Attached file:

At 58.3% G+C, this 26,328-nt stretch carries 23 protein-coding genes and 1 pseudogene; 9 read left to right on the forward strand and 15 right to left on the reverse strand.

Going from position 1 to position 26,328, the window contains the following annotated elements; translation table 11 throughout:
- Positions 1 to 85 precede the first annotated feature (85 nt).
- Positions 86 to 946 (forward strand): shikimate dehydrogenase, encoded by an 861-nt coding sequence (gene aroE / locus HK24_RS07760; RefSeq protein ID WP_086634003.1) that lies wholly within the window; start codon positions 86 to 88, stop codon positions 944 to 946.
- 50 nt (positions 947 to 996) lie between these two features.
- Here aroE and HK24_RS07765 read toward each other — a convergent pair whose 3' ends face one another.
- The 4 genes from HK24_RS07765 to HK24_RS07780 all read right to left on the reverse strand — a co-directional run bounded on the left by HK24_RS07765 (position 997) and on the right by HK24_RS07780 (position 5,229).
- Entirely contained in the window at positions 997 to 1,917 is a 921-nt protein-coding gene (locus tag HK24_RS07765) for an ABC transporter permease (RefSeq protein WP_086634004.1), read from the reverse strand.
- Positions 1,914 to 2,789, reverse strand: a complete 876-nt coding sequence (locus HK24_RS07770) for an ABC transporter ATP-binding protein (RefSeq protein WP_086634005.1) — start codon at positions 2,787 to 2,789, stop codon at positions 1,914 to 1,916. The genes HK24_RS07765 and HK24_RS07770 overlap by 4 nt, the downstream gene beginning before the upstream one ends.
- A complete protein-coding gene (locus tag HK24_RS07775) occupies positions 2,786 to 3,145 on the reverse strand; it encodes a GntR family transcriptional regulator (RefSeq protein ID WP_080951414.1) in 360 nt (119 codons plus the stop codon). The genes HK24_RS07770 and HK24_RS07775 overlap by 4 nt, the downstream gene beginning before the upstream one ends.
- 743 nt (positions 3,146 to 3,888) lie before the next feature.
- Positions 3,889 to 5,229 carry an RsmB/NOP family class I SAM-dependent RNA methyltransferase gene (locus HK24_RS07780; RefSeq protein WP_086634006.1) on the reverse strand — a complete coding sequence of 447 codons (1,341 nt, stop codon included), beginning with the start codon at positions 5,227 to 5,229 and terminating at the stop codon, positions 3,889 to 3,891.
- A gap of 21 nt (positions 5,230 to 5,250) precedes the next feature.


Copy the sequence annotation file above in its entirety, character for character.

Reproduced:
At 58.3% G+C, this 26,328-nt stretch carries 23 protein-coding genes and 1 pseudogene; 9 read left to right on the forward strand and 15 right to left on the reverse strand.

Going from position 1 to position 26,328, the window contains the following annotated elements; translation table 11 throughout:
- Positions 1 to 85 precede the first annotated feature (85 nt).
- Positions 86 to 946 (forward strand): shikimate dehydrogenase, encoded by an 861-nt coding sequence (gene aroE / locus HK24_RS07760; RefSeq protein ID WP_086634003.1) that lies wholly within the window; start codon positions 86 to 88, stop codon positions 944 to 946.
- 50 nt (positions 947 to 996) lie between these two features.
- Here aroE and HK24_RS07765 read toward each other — a convergent pair whose 3' ends face one another.
- The 4 genes from HK24_RS07765 to HK24_RS07780 all read right to left on the reverse strand — a co-directional run bounded on the left by HK24_RS07765 (position 997) and on the right by HK24_RS07780 (position 5,229).
- Entirely contained in the window at positions 997 to 1,917 is a 921-nt protein-coding gene (locus tag HK24_RS07765) for an ABC transporter permease (RefSeq protein WP_086634004.1), read from the reverse strand.
- Positions 1,914 to 2,789, reverse strand: a complete 876-nt coding sequence (locus HK24_RS07770) for an ABC transporter ATP-binding protein (RefSeq protein WP_086634005.1) — start codon at positions 2,787 to 2,789, stop codon at positions 1,914 to 1,916. The genes HK24_RS07765 and HK24_RS07770 overlap by 4 nt, the downstream gene beginning before the upstream one ends.
- A complete protein-coding gene (locus tag HK24_RS07775) occupies positions 2,786 to 3,145 on the reverse strand; it encodes a GntR family transcriptional regulator (RefSeq protein ID WP_080951414.1) in 360 nt (119 codons plus the stop codon). The genes HK24_RS07770 and HK24_RS07775 overlap by 4 nt, the downstream gene beginning before the upstream one ends.
- 743 nt (positions 3,146 to 3,888) lie before the next feature.
- Positions 3,889 to 5,229 carry an RsmB/NOP family class I SAM-dependent RNA methyltransferase gene (locus HK24_RS07780; RefSeq protein WP_086634006.1) on the reverse strand — a complete coding sequence of 447 codons (1,341 nt, stop codon included), beginning with the start codon at positions 5,227 to 5,229 and terminating at the stop codon, positions 3,889 to 3,891.
- A gap of 21 nt (positions 5,230 to 5,250) precedes the next feature.